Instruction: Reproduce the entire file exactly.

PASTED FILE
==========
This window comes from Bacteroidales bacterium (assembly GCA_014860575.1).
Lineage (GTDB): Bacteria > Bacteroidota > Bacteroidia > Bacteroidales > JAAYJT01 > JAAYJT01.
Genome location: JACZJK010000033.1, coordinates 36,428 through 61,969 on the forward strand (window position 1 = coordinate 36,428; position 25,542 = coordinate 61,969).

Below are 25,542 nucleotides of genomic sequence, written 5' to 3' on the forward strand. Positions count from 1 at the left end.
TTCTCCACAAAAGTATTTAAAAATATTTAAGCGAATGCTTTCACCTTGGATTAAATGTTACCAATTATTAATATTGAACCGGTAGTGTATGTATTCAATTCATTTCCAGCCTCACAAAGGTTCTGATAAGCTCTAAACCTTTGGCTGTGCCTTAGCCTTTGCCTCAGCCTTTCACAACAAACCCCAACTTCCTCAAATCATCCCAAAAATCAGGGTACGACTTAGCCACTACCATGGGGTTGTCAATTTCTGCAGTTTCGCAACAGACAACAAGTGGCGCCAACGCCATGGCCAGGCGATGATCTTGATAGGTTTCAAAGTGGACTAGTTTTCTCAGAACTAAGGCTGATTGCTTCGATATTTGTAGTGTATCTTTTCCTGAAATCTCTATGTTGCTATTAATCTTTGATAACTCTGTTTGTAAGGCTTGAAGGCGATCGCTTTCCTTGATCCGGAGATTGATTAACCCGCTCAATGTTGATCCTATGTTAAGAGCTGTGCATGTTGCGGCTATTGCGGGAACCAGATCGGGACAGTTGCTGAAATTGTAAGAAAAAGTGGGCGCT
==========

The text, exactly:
This window comes from Bacteroidales bacterium (assembly GCA_014860575.1).
Lineage (GTDB): Bacteria > Bacteroidota > Bacteroidia > Bacteroidales > JAAYJT01 > JAAYJT01.
Genome location: JACZJK010000033.1, coordinates 36,428 through 61,969 on the forward strand (window position 1 = coordinate 36,428; position 25,542 = coordinate 61,969).

Below are 25,542 nucleotides of genomic sequence, written 5' to 3' on the forward strand. Positions count from 1 at the left end.
TTCTCCACAAAAGTATTTAAAAATATTTAAGCGAATGCTTTCACCTTGGATTAAATGTTACCAATTATTAATATTGAACCGGTAGTGTATGTATTCAATTCATTTCCAGCCTCACAAAGGTTCTGATAAGCTCTAAACCTTTGGCTGTGCCTTAGCCTTTGCCTCAGCCTTTCACAACAAACCCCAACTTCCTCAAATCATCCCAAAAATCAGGGTACGACTTAGCCACTACCATGGGGTTGTCAATTTCTGCAGTTTCGCAACAGACAACAAGTGGCGCCAACGCCATGGCCAGGCGATGATCTTGATAGGTTTCAAAGTGGACTAGTTTTCTCAGAACTAAGGCTGATTGCTTCGATATTTGTAGTGTATCTTTTCCTGAAATCTCTATGTTGCTATTAATCTTTGATAACTCTGTTTGTAAGGCTTGAAGGCGATCGCTTTCCTTGATCCGGAGATTGATTAACCCGCTCAATGTTGATCCTATGTTAAGAGCTGTGCATGTTGCGGCTATTGCGGGAACCAGATCGGGACAGTTGCTGAAATTGTAAGAAAAAGTGGGCGCT